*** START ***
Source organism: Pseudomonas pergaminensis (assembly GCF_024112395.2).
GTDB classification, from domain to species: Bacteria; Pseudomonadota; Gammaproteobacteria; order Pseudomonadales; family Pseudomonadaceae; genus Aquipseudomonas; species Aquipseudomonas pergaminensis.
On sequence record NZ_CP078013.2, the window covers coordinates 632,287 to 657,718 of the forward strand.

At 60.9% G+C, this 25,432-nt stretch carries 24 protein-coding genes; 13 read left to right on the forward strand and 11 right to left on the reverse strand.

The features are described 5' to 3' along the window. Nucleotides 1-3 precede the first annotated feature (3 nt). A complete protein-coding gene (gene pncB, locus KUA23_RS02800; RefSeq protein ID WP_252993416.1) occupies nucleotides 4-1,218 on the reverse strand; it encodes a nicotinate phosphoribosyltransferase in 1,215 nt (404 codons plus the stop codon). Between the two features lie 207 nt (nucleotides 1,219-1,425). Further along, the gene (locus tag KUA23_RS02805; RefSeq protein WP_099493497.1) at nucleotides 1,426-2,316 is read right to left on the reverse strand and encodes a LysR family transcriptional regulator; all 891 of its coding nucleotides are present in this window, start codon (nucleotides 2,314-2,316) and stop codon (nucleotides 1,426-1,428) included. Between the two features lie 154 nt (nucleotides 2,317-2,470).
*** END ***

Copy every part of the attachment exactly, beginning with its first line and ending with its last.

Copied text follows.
Source organism: Pseudomonas pergaminensis (assembly GCF_024112395.2).
GTDB classification, from domain to species: Bacteria; Pseudomonadota; Gammaproteobacteria; order Pseudomonadales; family Pseudomonadaceae; genus Aquipseudomonas; species Aquipseudomonas pergaminensis.
On sequence record NZ_CP078013.2, the window covers coordinates 632,287 to 657,718 of the forward strand.

At 60.9% G+C, this 25,432-nt stretch carries 24 protein-coding genes; 13 read left to right on the forward strand and 11 right to left on the reverse strand.

The features are described 5' to 3' along the window. Nucleotides 1-3 precede the first annotated feature (3 nt). A complete protein-coding gene (gene pncB, locus KUA23_RS02800; RefSeq protein ID WP_252993416.1) occupies nucleotides 4-1,218 on the reverse strand; it encodes a nicotinate phosphoribosyltransferase in 1,215 nt (404 codons plus the stop codon). Between the two features lie 207 nt (nucleotides 1,219-1,425). Further along, the gene (locus tag KUA23_RS02805; RefSeq protein WP_099493497.1) at nucleotides 1,426-2,316 is read right to left on the reverse strand and encodes a LysR family transcriptional regulator; all 891 of its coding nucleotides are present in this window, start codon (nucleotides 2,314-2,316) and stop codon (nucleotides 1,426-1,428) included. Between the two features lie 154 nt (nucleotides 2,317-2,470).